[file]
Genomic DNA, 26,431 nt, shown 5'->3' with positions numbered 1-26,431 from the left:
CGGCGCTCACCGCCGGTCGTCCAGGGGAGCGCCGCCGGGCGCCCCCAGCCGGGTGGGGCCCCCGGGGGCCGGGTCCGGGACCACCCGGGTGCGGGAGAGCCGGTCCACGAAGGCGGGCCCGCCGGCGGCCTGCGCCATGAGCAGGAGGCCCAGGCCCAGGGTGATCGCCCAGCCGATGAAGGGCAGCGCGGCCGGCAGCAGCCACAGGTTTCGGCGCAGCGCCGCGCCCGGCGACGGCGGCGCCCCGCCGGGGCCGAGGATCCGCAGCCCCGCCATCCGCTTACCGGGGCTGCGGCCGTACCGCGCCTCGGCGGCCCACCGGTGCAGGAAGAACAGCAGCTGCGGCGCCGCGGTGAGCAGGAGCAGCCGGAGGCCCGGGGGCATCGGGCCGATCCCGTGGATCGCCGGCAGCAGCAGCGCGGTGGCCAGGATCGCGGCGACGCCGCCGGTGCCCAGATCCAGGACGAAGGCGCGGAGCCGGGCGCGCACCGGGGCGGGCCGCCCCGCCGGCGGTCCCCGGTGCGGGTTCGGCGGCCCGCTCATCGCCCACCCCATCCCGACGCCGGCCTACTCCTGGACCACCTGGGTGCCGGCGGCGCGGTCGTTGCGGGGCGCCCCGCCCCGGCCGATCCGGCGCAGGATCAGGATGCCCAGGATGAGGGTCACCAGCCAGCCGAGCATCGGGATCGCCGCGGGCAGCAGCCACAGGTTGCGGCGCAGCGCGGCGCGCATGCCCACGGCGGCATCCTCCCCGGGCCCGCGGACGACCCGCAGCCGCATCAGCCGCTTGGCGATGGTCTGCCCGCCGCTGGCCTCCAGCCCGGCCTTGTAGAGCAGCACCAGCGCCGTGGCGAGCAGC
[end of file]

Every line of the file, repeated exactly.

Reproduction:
Genomic DNA, 26,431 nt, shown 5'->3' with positions numbered 1-26,431 from the left:
CGGCGCTCACCGCCGGTCGTCCAGGGGAGCGCCGCCGGGCGCCCCCAGCCGGGTGGGGCCCCCGGGGGCCGGGTCCGGGACCACCCGGGTGCGGGAGAGCCGGTCCACGAAGGCGGGCCCGCCGGCGGCCTGCGCCATGAGCAGGAGGCCCAGGCCCAGGGTGATCGCCCAGCCGATGAAGGGCAGCGCGGCCGGCAGCAGCCACAGGTTTCGGCGCAGCGCCGCGCCCGGCGACGGCGGCGCCCCGCCGGGGCCGAGGATCCGCAGCCCCGCCATCCGCTTACCGGGGCTGCGGCCGTACCGCGCCTCGGCGGCCCACCGGTGCAGGAAGAACAGCAGCTGCGGCGCCGCGGTGAGCAGGAGCAGCCGGAGGCCCGGGGGCATCGGGCCGATCCCGTGGATCGCCGGCAGCAGCAGCGCGGTGGCCAGGATCGCGGCGACGCCGCCGGTGCCCAGATCCAGGACGAAGGCGCGGAGCCGGGCGCGCACCGGGGCGGGCCGCCCCGCCGGCGGTCCCCGGTGCGGGTTCGGCGGCCCGCTCATCGCCCACCCCATCCCGACGCCGGCCTACTCCTGGACCACCTGGGTGCCGGCGGCGCGGTCGTTGCGGGGCGCCCCGCCCCGGCCGATCCGGCGCAGGATCAGGATGCCCAGGATGAGGGTCACCAGCCAGCCGAGCATCGGGATCGCCGCGGGCAGCAGCCACAGGTTGCGGCGCAGCGCGGCGCGCATGCCCACGGCGGCATCCTCCCCGGGCCCGCGGACGACCCGCAGCCGCATCAGCCGCTTGGCGATGGTCTGCCCGCCGCTGGCCTCCAGCCCGGCCTTGTAGAGCAGCACCAGCGCCGTGGCGAGCAGC